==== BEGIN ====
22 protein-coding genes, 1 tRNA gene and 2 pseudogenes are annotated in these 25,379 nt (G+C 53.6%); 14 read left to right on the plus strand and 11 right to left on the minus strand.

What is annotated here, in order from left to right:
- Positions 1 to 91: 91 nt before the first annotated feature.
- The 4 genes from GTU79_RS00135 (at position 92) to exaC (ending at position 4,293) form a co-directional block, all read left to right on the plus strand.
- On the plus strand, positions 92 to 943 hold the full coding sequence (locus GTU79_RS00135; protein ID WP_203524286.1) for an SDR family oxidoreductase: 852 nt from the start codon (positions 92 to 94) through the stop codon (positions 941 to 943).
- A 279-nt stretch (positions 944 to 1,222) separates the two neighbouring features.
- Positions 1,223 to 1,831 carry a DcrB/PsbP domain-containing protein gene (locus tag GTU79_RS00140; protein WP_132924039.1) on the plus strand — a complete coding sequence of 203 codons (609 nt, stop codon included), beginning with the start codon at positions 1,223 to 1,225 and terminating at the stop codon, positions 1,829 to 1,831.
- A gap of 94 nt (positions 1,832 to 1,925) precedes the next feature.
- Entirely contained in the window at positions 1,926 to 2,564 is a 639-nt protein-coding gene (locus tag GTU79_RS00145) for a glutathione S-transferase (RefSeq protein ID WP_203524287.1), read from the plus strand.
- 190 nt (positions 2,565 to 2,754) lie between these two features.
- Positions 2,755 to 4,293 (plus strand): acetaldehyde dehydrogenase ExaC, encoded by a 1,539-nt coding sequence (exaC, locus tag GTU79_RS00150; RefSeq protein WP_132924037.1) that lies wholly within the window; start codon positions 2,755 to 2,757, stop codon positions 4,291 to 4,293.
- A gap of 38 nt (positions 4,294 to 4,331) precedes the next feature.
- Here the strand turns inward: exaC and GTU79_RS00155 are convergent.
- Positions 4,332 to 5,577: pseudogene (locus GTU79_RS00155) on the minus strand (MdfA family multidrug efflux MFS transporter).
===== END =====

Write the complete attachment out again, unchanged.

22 protein-coding genes, 1 tRNA gene and 2 pseudogenes are annotated in these 25,379 nt (G+C 53.6%); 14 read left to right on the plus strand and 11 right to left on the minus strand.

What is annotated here, in order from left to right:
- Positions 1 to 91: 91 nt before the first annotated feature.
- The 4 genes from GTU79_RS00135 (at position 92) to exaC (ending at position 4,293) form a co-directional block, all read left to right on the plus strand.
- On the plus strand, positions 92 to 943 hold the full coding sequence (locus GTU79_RS00135; protein ID WP_203524286.1) for an SDR family oxidoreductase: 852 nt from the start codon (positions 92 to 94) through the stop codon (positions 941 to 943).
- A 279-nt stretch (positions 944 to 1,222) separates the two neighbouring features.
- Positions 1,223 to 1,831 carry a DcrB/PsbP domain-containing protein gene (locus tag GTU79_RS00140; protein WP_132924039.1) on the plus strand — a complete coding sequence of 203 codons (609 nt, stop codon included), beginning with the start codon at positions 1,223 to 1,225 and terminating at the stop codon, positions 1,829 to 1,831.
- A gap of 94 nt (positions 1,832 to 1,925) precedes the next feature.
- Entirely contained in the window at positions 1,926 to 2,564 is a 639-nt protein-coding gene (locus tag GTU79_RS00145) for a glutathione S-transferase (RefSeq protein ID WP_203524287.1), read from the plus strand.
- 190 nt (positions 2,565 to 2,754) lie between these two features.
- Positions 2,755 to 4,293 (plus strand): acetaldehyde dehydrogenase ExaC, encoded by a 1,539-nt coding sequence (exaC, locus tag GTU79_RS00150; RefSeq protein WP_132924037.1) that lies wholly within the window; start codon positions 2,755 to 2,757, stop codon positions 4,291 to 4,293.
- A gap of 38 nt (positions 4,294 to 4,331) precedes the next feature.
- Here the strand turns inward: exaC and GTU79_RS00155 are convergent.
- Positions 4,332 to 5,577: pseudogene (locus GTU79_RS00155) on the minus strand (MdfA family multidrug efflux MFS transporter).